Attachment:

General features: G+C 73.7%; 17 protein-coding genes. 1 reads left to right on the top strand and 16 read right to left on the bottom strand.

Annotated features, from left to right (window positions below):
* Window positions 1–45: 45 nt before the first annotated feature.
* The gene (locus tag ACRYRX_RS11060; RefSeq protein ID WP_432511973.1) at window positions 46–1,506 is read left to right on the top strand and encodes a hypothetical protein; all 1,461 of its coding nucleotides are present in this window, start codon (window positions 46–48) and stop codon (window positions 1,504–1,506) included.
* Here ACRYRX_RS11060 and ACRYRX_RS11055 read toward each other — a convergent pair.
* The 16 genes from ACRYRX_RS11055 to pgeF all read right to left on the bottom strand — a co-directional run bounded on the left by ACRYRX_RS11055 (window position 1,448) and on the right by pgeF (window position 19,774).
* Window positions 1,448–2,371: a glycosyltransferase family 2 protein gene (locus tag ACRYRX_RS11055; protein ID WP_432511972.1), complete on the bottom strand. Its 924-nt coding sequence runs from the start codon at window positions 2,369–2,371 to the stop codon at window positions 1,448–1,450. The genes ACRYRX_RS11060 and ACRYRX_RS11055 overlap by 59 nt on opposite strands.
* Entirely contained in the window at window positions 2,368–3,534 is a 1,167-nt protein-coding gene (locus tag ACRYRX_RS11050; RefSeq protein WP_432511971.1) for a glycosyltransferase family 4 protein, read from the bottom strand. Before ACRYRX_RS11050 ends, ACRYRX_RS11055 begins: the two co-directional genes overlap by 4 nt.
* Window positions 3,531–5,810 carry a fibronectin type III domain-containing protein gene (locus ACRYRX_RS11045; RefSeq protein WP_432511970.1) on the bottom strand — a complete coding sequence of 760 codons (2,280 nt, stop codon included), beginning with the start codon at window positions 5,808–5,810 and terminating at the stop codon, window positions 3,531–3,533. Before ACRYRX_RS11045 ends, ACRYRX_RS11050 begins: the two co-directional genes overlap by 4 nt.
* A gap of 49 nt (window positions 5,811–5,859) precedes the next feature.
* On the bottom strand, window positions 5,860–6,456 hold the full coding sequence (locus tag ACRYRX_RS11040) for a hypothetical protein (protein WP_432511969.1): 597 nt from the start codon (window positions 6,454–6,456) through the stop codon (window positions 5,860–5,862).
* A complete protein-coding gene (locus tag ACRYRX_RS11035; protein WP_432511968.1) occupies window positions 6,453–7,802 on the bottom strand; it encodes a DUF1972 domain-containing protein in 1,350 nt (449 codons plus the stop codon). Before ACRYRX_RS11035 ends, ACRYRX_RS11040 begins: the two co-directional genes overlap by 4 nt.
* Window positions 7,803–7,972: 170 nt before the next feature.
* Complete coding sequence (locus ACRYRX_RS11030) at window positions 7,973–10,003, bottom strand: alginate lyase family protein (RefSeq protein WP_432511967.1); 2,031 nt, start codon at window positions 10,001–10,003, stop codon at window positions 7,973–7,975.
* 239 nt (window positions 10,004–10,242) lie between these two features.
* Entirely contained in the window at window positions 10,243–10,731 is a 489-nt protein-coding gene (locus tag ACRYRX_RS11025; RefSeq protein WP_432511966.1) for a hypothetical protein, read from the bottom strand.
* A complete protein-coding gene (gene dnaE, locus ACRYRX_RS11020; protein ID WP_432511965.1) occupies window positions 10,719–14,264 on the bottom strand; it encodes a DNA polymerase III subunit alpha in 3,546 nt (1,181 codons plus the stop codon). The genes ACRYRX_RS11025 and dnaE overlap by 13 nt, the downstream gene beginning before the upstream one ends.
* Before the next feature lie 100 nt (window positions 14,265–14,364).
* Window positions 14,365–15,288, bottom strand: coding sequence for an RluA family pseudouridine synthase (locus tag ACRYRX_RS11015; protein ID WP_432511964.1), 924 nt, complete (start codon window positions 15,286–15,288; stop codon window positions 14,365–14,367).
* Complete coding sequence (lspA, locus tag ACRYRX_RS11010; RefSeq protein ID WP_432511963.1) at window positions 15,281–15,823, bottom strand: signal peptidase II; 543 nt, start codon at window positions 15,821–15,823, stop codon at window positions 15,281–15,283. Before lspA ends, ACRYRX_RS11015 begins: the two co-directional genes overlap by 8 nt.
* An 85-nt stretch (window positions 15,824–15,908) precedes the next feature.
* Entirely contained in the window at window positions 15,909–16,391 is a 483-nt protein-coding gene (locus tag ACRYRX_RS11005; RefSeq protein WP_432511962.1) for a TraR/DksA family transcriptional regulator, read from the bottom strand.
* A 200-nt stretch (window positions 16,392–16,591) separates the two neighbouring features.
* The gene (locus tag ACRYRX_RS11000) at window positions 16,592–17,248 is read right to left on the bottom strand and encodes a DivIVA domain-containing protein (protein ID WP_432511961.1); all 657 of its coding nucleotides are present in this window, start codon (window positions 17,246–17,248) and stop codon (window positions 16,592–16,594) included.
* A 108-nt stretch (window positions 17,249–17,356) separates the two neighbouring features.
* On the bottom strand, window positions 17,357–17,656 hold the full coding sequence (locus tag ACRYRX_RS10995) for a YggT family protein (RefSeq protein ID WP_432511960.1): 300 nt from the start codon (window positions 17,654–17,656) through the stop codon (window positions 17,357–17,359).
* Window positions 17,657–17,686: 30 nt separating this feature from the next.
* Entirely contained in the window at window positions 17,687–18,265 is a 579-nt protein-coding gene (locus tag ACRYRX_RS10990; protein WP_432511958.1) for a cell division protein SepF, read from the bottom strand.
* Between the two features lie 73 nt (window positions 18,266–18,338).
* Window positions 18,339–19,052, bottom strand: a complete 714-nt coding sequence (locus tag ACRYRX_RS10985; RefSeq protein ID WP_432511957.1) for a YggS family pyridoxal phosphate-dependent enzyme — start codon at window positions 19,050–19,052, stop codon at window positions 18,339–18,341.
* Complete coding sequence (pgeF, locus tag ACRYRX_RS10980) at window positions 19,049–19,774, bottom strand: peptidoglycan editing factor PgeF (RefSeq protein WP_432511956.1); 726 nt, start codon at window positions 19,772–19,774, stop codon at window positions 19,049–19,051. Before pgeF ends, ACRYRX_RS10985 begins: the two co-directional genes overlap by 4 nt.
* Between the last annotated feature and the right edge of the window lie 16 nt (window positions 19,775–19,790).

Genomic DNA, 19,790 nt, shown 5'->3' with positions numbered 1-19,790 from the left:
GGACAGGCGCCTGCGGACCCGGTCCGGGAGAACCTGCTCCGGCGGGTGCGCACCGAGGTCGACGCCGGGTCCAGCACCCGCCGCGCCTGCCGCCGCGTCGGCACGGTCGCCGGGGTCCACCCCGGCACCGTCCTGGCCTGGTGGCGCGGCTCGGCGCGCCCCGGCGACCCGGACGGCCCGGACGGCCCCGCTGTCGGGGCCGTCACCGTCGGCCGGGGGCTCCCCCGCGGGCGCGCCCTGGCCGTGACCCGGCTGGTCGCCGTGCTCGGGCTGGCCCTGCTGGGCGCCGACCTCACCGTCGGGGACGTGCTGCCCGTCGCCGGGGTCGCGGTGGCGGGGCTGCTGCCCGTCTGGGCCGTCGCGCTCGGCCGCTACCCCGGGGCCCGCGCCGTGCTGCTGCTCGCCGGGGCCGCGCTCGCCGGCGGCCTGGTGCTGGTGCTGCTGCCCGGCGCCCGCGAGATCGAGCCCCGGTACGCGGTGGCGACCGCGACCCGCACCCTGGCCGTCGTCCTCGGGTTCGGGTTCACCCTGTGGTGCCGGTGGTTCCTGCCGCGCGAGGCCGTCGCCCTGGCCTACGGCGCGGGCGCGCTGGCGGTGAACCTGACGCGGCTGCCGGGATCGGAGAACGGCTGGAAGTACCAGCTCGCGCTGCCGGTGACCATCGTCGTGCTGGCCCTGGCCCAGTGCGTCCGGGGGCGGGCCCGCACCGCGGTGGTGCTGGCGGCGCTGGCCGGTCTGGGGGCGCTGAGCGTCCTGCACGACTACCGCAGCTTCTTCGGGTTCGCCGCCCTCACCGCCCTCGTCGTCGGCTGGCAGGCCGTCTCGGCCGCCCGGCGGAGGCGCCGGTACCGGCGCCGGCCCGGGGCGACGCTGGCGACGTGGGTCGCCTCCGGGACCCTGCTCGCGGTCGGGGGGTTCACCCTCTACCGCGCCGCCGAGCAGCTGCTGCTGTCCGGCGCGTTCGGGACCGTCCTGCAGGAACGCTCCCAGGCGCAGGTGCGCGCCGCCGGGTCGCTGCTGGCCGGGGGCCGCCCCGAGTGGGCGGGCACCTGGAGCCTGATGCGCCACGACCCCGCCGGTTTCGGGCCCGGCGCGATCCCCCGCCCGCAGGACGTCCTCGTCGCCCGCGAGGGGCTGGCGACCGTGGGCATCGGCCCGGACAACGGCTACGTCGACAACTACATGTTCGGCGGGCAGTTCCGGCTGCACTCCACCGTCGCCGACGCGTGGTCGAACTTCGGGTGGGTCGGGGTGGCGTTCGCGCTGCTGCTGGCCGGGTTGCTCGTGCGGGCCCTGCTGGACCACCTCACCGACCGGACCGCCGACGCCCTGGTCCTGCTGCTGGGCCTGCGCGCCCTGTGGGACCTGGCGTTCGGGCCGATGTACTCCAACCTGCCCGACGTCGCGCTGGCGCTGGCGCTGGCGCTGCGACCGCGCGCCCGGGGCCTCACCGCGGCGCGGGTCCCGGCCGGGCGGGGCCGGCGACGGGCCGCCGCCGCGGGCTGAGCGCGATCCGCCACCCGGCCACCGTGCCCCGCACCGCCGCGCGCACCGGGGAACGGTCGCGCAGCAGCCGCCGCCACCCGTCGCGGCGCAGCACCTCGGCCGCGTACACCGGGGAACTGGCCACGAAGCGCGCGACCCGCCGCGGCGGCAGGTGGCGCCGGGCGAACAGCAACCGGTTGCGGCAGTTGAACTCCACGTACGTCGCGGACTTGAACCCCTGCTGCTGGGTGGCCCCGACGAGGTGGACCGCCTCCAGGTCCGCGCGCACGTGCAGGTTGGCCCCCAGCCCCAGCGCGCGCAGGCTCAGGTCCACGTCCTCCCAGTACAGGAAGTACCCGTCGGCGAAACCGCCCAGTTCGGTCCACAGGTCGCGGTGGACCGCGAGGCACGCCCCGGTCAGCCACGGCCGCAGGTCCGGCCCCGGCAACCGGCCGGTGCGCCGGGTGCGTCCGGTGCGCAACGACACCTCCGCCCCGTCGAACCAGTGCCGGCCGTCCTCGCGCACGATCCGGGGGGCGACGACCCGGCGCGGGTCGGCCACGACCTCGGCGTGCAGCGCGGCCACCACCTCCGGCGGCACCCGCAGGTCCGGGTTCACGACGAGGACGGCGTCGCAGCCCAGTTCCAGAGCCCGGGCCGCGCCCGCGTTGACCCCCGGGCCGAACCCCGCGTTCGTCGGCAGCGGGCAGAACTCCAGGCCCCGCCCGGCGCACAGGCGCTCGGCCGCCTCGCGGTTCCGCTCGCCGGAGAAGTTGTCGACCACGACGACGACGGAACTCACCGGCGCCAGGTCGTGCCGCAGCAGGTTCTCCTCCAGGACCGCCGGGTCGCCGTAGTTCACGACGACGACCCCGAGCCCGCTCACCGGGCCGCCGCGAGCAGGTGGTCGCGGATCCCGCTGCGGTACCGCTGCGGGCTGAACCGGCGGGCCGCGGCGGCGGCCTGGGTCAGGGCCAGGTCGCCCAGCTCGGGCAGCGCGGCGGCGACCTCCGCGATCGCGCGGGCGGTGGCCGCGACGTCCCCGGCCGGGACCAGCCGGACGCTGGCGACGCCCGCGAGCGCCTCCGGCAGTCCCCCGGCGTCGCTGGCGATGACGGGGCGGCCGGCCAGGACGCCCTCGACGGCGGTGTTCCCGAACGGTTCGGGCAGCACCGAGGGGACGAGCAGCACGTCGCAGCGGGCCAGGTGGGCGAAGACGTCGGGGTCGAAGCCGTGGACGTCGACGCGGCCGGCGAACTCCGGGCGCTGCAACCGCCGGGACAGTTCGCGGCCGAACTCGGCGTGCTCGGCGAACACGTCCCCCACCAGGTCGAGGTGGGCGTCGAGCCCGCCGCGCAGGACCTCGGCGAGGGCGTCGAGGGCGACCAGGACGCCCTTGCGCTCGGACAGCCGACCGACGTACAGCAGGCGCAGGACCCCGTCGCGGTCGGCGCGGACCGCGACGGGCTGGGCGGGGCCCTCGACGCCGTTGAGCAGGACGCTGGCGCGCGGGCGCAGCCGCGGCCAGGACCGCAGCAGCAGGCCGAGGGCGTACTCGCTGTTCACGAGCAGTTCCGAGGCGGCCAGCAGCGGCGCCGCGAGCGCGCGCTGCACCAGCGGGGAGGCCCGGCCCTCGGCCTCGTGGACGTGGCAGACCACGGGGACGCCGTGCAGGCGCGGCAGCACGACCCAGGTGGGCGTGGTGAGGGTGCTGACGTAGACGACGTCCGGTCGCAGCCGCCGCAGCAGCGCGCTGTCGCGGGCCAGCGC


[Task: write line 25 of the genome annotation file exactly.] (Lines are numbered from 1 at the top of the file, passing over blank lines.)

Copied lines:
* A 108-nt stretch (window positions 17,249–17,356) separates the two neighbouring features.